- The Washington Times - Sunday, July 29, 2012


Eric Smith doesn’t ordinarily spend his Saturday mornings anxiously waiting in line to get inside a church.

Yet there he stood over the weekend among hundreds and hundreds of strangers, all of whom were profusely sweating from the midmorning sun and the prospect of a getting a job with one of the nation’s biggest big-box retailers at Costco’s job fair at Mount Horeb Baptist Church in Northeast.

Mayor Vincent C. Gray and Ward 5 D.C. Council member Kenyan McDuffie worked the line, which snaked around the corner onto Bladensburg Road and grew longer and shorter as applicants entered the church after descending from Metrobuses, cars and vans and arriving on foot.

The job fair was so successful that another is being planned for September — and I have the mayor on record promising to follow through.

Many of the job applicants Saturday were newly minted senior citizens, those old enough to get an AARP card at age 50, but scores of others were barely old enough to buy alcohol.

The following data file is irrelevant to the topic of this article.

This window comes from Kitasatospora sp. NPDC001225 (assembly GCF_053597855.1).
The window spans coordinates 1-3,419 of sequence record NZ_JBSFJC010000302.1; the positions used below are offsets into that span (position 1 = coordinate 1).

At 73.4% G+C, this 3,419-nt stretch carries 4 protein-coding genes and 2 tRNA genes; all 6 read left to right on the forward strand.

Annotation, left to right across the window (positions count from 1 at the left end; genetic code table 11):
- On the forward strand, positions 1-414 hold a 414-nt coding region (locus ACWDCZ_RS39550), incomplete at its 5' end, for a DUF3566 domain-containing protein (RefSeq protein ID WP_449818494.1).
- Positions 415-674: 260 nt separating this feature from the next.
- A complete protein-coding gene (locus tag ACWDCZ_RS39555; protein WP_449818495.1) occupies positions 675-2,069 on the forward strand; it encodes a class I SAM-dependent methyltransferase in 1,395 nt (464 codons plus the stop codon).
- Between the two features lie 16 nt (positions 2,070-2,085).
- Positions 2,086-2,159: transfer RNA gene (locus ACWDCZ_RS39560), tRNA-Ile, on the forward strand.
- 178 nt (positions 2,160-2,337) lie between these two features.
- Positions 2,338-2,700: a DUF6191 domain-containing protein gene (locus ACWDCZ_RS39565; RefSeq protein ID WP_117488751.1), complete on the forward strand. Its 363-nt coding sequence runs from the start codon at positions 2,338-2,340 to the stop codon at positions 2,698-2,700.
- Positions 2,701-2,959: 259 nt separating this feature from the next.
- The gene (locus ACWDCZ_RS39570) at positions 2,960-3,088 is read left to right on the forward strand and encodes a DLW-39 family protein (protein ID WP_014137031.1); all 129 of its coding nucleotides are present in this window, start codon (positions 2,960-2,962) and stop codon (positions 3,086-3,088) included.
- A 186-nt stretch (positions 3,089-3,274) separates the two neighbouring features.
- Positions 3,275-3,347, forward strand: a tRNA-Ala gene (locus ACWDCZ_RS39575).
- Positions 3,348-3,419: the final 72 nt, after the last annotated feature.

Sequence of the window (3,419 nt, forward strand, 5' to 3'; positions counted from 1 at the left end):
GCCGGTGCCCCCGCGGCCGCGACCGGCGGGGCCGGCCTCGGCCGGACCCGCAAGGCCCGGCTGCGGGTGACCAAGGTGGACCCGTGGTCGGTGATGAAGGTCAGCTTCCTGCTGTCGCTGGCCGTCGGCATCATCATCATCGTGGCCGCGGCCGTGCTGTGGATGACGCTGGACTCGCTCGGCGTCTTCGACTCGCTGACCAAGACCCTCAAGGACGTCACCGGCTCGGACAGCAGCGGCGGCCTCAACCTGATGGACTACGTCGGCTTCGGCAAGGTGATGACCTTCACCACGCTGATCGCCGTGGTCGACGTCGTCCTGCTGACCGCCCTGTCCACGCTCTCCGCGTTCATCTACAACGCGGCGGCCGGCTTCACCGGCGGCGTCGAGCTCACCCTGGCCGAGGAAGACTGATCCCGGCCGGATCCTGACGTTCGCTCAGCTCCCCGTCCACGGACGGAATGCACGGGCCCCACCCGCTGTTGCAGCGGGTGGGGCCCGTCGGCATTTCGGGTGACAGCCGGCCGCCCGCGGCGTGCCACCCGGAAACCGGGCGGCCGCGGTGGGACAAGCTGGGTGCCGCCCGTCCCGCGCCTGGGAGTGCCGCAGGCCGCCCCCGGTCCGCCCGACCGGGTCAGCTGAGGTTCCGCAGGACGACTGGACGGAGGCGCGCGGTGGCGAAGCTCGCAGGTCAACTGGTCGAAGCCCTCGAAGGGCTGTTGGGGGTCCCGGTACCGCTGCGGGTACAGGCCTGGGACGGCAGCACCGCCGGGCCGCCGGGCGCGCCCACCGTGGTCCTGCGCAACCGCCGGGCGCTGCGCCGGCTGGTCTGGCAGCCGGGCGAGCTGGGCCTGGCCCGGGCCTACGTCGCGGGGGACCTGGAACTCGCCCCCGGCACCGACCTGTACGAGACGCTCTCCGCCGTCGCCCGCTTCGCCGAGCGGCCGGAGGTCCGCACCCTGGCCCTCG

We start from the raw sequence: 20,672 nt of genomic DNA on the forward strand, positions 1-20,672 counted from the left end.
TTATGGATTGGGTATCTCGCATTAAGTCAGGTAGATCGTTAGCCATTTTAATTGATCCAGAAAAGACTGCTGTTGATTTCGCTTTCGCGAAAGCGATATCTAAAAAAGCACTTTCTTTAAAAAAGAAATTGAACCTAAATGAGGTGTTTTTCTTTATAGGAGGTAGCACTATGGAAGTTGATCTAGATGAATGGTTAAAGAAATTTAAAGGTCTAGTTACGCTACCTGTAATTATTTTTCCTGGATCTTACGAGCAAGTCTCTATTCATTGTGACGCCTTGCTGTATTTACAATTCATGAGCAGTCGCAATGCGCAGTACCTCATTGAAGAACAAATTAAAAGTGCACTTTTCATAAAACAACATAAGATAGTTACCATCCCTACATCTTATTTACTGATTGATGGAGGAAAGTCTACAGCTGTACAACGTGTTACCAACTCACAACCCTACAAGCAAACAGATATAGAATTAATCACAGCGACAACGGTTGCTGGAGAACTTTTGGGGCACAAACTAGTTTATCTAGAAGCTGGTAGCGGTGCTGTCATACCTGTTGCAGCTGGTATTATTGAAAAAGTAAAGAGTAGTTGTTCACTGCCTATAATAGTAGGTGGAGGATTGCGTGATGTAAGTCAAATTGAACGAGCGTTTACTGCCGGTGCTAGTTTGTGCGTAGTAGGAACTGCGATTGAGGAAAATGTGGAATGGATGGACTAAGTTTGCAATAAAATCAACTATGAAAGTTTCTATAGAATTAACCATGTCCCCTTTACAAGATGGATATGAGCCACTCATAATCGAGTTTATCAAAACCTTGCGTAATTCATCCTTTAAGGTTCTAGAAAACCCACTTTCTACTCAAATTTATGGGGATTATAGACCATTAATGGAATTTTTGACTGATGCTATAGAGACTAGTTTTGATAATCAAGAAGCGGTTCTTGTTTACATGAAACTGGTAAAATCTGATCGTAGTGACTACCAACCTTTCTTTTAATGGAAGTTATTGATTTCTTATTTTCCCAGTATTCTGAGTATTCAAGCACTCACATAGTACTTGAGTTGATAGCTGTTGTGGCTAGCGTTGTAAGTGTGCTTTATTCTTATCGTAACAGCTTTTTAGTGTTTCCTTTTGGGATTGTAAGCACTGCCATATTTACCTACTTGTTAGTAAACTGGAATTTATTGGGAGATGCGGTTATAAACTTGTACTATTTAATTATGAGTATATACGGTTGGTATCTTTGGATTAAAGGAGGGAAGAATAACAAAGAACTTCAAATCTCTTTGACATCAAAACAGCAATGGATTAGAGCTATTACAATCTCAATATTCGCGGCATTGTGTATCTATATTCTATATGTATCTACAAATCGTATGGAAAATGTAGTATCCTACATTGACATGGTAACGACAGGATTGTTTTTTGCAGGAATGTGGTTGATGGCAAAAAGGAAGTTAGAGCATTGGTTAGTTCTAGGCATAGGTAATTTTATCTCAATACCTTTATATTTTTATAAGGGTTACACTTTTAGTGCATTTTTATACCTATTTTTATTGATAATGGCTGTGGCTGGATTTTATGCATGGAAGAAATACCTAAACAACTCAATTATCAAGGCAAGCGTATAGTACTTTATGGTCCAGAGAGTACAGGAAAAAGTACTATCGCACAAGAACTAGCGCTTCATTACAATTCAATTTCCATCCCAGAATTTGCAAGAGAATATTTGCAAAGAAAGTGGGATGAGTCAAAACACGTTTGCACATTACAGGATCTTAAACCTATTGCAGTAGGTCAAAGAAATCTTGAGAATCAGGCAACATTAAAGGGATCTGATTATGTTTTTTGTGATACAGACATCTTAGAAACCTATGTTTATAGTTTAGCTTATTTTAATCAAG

They all were hoping and praying, telling the mayor and other organizers of their unemployment dilemmas, the kind that do not show up in the monthly labor reports.

Mr. Smith was one such job seeker.

He knows word from Costco might not come this week or next, and he knows it’s because of what continues to place him between a rock and a very hard place.

“I’m an ex-offender, but it’s not who I am,” said Mr. Smith, who ordinarily would have been at a program with other offenders. “It’s what I served time for.”

What he did was shoot another human being in 1990, violating one of God’s commandments and man’s law.

Does he regret what happened? He said he does.

Is he trying to walk the straight and narrow? He said he is.

But Mr. Smith, a 41-year-old Washington native, is more than a returning citizen in search of steady employment in a city and nation where joblessness is as much of a measure of a man as local and national politics.

As a husband, father of disabled kids and grandfather, he said he keeps his eyes focused on what could be, like his son Angelo.

Story Continues →